Anti_Poverty_efforts
President Barack Obama visited Kenya and Ethiopia earlier this summer to draw global attention to challenges facing development organizations throughout Africa, including establishing more widespread access to electricity.

While those large-scale initiatives are important in providing poor regions with economic opportunity, another initiative, equally important, went largely uncovered: community-based development.

Community-based (or “community-driven”) development is defined by Rural Poverty Portal as “a way to manage development, including the design and implementation of policies and projects, [which] facilitates access by poor rural people to social, human, and physical capital.”

Strategies used by community-based organizations include enabling targeted communities to design their own anti-poverty policies, establishing the means for good long-term governance, and prioritizing the impact of public expenditures from the “bottom of the pyramid” up.

Wayne Firestone, CEO of International Lifeline Fund, points to the malaria epidemic in northern Uganda as a phenomenon that could benefit from the inclusion of local communities.

Previous top-down health initiatives, such as indoor residual spraying interventions, he said, have lowered the immunity of residents, made them complacent in taking preventative measures, and have generally made communities more vulnerable to the disease.

Such initiatives would become more effective if they included local communities in “the design, implementation and maintenance of solutions.”

While local communities have voiced their desire to become more involved in decision-making processes, their national governments have started to endorse that sentiment on a global level.

One of the primary takeaways from the Financing for Development Conference in Addis Ababa earlier this year was that developing countries want to take “greater ownership” over their development through domestic resource mobilization (DRM), a process in which countries raise and allocate their own development funding.

USAID associate administrator Eric Postel notes that while DRM has historically been overlooked in global anti-poverty efforts, the international community has begun to realize its importance for countries hoping to escape poverty.

“DRM is hardly a new concept, but one that has unfortunately been out of the spotlight for many years. I remember attending the aid effectiveness conference in Busan, South Korea, in 2011.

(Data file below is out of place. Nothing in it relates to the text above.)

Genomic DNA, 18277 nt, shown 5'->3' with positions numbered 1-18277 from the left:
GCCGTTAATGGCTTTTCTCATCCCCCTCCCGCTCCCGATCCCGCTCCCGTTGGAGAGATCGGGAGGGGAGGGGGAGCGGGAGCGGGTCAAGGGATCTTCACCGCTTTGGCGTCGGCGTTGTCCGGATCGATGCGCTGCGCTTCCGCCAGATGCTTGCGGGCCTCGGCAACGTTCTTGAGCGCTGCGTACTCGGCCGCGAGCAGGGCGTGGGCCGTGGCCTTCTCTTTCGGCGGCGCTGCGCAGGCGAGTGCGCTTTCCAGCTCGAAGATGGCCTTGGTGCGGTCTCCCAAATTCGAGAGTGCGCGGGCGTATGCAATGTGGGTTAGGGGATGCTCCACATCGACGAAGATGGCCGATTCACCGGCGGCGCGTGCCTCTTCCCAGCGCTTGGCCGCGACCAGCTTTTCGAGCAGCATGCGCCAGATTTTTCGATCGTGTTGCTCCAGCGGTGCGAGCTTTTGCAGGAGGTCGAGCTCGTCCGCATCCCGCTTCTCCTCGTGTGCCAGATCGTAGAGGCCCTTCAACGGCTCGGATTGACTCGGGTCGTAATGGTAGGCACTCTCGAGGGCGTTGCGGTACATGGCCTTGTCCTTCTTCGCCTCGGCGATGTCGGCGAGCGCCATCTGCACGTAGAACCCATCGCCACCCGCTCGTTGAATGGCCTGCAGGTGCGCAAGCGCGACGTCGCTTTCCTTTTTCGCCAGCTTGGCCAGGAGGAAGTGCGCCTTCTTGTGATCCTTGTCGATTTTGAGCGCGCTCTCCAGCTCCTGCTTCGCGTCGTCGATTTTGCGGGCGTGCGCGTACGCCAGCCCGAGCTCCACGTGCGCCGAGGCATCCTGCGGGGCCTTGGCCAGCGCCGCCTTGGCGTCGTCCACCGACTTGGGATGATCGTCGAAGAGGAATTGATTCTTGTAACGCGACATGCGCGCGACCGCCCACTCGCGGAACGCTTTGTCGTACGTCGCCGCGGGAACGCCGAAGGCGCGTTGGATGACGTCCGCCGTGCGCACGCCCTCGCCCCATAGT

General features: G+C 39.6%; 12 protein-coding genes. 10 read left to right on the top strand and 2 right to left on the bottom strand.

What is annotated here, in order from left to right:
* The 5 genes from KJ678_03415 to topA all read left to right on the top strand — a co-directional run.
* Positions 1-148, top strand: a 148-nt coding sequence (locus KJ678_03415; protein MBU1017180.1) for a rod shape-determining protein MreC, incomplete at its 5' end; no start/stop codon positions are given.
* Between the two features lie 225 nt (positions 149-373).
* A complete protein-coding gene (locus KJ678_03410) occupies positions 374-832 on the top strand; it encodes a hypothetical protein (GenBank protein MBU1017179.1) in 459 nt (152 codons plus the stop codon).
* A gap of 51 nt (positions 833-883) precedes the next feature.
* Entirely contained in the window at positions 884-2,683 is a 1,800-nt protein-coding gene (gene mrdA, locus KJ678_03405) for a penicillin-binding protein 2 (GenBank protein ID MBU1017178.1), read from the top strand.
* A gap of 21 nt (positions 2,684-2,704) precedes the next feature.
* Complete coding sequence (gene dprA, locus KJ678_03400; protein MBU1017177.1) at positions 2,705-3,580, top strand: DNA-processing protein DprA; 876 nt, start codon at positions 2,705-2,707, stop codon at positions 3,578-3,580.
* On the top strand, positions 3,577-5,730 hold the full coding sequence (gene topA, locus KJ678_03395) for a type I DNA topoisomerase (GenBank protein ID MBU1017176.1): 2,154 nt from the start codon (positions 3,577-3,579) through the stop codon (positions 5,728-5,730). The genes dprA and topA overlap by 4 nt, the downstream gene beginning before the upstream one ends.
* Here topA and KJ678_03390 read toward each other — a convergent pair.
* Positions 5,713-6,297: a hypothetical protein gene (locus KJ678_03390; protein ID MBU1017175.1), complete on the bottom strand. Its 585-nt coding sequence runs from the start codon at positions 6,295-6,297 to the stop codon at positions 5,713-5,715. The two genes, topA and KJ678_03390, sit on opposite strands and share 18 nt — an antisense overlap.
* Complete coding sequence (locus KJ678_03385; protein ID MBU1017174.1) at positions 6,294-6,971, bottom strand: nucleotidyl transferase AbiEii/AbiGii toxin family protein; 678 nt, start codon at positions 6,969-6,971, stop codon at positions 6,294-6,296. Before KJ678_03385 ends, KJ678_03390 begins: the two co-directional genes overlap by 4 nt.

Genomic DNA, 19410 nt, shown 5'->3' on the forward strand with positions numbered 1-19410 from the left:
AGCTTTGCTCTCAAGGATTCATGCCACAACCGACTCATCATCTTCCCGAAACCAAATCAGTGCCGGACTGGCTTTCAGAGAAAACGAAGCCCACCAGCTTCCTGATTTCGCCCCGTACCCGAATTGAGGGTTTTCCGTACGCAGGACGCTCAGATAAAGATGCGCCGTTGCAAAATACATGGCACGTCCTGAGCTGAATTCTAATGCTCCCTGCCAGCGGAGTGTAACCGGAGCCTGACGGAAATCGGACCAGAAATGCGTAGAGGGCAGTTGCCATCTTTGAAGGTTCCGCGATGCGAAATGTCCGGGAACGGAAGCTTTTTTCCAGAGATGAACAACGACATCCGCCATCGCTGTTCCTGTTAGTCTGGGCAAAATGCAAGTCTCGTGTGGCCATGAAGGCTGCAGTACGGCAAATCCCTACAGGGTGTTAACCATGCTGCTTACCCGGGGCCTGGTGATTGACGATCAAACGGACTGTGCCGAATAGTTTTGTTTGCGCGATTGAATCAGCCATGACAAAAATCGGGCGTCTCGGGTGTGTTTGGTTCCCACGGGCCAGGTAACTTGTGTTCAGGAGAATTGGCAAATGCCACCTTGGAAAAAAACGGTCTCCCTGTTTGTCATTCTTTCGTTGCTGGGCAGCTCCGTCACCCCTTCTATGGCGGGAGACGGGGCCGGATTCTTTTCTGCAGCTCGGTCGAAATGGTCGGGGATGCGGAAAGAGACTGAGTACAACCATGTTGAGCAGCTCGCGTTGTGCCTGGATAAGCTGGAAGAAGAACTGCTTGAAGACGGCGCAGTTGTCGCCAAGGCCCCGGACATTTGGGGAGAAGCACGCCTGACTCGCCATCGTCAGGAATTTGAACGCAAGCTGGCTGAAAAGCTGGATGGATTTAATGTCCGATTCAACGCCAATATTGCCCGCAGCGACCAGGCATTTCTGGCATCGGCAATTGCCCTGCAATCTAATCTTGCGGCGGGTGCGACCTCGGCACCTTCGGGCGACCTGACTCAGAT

Support for DRM was barely discussed there,” he wrote in an article for Devex. “Since then, the global community has coalesced around the importance of this transitional bridge from a nation’s receiving international aid assistance to its sustainable providing for its own.”

While some developing countries may never realize absolute autonomy in directing their own anti-poverty initiatives, DRM is a positive step for countries hoping to become more self-reliant. Earlier this year, Kenyan President Uhuru Kenyatta made an appeal to African countries to stop accepting international aid entirely.

Although certainly not in the best interest of many African civilians, that position reflects the common and natural desire among poor countries to achieve sustainability and self-determination.

Indeed, the lack of cohesion among rural communities like those in northern Uganda can make community-based development difficult, primarily because it takes time to establish functioning bodies vested with the ability to prioritize community needs.

According to Firestone, however, development assistance ought to be rethought in ways that will enable communities to participate in the management of their own affairs.

“For decades, development assistance has created a culture in which these communities are recipients, not leaders of their own solutions,” he said.

“Many development thinkers have started conversations around how we can shift that culture to make sustainable progress; how residents of poor, rural communities can be problem solvers rather than problems, and can embrace changes they generate internally.”

Zach VeShancey

Sources: Devex 1, Devex 2, Rural Poverty Portal
Photo: Flickr